Candidate:  "Collin, I am in the main conference room along with 40 other people, we were just laid off and they will not let us go back to our desks and our work computers have been confiscated. I am freaking out!!"

Me: "First of all, I am sorry about what has happened but you are well prepared to deal with this situation."

Candidate: "What do you mean I’m prepared?"

Me: "Well, we discussed over 2 years ago, and several times since, a proactive strategy to keep yourself optimized in the marketplace. I sent you a list and examples on how to accomplish this."

Candidate: "Uhhhh"

Me: "You agreed with me when we first discussed this that this is a great action plan to follow throughout your career."

Candidate: "Yes, this is true, but…"

Me: "So, lets calmly go down the list.  Have you made time to go to industry meetings and did you subscribe to those blogs I suggested to keep up with what’s happening?"

Candidate: "No."

Me: "Why don’t you send me your updated resume."

Candidate: "I will need a couple of days to work on that, I did not update my resume on a regular basis as you suggested."

Me: "Did you sign up on LinkedIn and the other social networking sites I suggested to keep yourself fresh within your network of influence?"

Candidate: "No."

Me: "Did you back up your work on a daily basis so you can keep an ongoing catalogue of what you have accomplished at your company, so you can show your next employer that you are effective and results driven in your role?"

Candidate: "No."

 

You get the point I am trying to make with this dialogue. It is soooo key to make sure you are working on your brand at the same time you are working at your place of employment. Putting a strategy together so you never end up in this candidate’s situation is critical! Going into crisis reactive mode plays out when you are not prepared, and not just in your career.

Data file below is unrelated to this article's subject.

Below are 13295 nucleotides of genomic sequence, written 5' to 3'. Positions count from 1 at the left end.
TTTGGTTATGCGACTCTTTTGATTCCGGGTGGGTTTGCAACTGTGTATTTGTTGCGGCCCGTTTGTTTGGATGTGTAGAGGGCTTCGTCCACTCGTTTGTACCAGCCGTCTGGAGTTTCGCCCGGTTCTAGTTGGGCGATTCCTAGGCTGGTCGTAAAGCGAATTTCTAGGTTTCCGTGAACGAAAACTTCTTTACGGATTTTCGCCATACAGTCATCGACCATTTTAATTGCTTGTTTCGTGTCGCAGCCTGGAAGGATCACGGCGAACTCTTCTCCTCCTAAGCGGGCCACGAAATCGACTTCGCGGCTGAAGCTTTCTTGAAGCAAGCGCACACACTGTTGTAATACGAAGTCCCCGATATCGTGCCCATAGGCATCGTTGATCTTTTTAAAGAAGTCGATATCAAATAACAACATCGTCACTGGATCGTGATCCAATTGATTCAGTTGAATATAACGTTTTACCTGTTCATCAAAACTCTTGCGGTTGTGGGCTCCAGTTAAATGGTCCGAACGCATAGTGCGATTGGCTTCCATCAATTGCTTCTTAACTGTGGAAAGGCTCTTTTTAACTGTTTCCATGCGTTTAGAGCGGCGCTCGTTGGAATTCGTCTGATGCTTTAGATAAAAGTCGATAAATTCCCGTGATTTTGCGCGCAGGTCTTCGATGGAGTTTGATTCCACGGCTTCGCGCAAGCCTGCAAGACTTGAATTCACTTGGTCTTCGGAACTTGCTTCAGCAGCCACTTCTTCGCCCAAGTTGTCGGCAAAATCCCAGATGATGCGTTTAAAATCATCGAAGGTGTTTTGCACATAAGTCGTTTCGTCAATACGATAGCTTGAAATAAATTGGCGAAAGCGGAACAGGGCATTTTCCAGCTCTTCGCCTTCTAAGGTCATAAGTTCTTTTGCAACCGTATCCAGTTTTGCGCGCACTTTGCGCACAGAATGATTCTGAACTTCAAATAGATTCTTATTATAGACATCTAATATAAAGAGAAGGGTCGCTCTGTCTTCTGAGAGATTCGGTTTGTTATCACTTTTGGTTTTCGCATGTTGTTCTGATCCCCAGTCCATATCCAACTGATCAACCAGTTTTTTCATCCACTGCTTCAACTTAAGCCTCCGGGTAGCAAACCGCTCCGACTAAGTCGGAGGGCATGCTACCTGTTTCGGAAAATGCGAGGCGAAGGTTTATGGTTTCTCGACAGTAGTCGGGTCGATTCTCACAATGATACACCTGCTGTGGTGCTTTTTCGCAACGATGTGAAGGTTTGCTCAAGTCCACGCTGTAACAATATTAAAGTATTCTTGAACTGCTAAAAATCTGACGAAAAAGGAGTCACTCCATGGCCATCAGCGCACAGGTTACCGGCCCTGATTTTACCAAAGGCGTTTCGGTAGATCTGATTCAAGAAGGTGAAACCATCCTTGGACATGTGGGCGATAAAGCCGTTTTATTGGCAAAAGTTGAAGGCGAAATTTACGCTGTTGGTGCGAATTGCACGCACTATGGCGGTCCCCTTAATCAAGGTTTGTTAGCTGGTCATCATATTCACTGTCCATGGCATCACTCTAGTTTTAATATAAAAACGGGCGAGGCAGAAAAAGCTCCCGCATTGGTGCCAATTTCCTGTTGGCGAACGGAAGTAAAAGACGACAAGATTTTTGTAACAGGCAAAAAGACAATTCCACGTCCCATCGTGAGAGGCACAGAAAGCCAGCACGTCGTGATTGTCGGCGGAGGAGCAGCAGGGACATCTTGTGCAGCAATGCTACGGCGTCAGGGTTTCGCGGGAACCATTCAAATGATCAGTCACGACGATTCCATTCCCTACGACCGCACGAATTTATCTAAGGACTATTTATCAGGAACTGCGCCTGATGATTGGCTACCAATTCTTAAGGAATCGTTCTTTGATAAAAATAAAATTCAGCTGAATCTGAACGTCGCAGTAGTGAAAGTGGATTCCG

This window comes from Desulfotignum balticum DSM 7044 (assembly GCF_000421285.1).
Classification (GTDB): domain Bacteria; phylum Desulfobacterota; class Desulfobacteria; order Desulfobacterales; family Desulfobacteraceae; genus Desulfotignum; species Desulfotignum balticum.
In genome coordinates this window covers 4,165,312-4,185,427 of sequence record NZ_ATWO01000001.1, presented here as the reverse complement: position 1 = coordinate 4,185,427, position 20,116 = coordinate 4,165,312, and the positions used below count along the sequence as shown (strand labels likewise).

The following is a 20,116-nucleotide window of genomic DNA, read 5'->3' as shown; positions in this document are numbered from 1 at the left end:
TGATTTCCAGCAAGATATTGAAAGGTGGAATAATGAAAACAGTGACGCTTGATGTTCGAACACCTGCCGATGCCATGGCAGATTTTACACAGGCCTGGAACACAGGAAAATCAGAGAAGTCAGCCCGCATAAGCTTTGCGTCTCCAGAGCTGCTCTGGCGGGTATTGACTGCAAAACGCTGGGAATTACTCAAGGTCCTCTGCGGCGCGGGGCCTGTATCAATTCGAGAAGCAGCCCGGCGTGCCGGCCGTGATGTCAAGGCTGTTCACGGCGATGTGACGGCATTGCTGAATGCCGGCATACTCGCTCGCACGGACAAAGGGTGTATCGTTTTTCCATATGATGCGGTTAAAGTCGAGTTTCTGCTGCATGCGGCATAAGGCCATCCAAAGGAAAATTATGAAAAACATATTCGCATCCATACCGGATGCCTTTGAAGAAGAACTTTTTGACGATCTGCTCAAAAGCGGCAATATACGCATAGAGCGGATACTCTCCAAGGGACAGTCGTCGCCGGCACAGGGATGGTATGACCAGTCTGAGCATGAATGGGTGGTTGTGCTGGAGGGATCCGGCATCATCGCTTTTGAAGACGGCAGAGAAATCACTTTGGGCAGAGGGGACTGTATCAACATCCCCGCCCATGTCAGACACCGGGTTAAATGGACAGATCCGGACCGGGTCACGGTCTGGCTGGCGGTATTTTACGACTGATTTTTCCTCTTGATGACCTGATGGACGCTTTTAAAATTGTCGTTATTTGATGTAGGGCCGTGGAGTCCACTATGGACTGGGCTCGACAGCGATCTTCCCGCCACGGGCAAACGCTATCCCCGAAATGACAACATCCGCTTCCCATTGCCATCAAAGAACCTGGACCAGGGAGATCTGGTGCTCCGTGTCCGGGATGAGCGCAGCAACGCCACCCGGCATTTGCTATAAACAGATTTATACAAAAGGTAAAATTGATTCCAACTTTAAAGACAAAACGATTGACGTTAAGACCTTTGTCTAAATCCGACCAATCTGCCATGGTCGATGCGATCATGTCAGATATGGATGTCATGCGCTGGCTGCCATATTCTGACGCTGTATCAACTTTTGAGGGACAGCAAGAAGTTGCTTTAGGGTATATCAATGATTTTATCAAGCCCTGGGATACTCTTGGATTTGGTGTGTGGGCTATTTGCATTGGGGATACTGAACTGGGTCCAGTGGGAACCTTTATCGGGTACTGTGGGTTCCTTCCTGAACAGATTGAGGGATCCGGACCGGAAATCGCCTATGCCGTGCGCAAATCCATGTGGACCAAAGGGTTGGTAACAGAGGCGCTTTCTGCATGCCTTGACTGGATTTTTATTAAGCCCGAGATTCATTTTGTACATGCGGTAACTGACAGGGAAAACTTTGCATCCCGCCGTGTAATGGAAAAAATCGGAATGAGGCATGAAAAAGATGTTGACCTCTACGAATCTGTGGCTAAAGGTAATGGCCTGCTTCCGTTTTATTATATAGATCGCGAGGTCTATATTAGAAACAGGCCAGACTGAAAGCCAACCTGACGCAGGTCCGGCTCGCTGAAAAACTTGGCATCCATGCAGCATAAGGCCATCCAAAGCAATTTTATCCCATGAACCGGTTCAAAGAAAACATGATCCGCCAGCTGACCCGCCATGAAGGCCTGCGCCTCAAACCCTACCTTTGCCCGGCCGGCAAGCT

Sadly, when people get in this mode they end up making more poor choices on top of the event that has just occurred, myself included, “been there done that."  I know we all have time constraints; we can come up with endless excuses for why we don’t do the things we need to do – count me in again. 

 

Below is a list of things you should be doing on a regular basis:

 

  • Set up a catalogue system to keep track of all data and assets you find beneficial – it is key for all your data to be useful and searchable!
  • Get your work online – everyone should have a portfolio, not just creatives.
  • Always back up your work so you can analyze it on a regular basis, or "benchmarking.”
  • Make an effort to do some schmoozing at industry events.
  • Make sure you sign up on social sites like LinkedIn, Facebook, etc.
  • Join online user groups and blogs pertaining to your area of expertise.
  • Update your resume regularly, adding in your newest quantifiable results.
  • Set up alerts with keywords that pertain to your career on Google, Twilert.com, and Indeed.com. 
  • Leverage a great headhunter to help with strategy and opportunities! “Shameless plug”
  • Know your competitors in the area and across the country.

*I am referring to all companies, not just the ones that are popular because of their hot talent.  Remember this is why we know about them – because they are doing these steps on a regular basis.

You will expand on some of the suggestions I have just made if you take a proactive interest in your career strategy and your ongoing brand development. In most situations, people had some idea that this day was coming, along with a little voice inside saying, "I have to update my resume and portfolio, I need to start networking…."

Lesson: Avoid crisis reactive mode by taking a proactive stance and strive toward a better future by anticipating and preparing for future clouds on the horizon.

I welcome your comments on this post.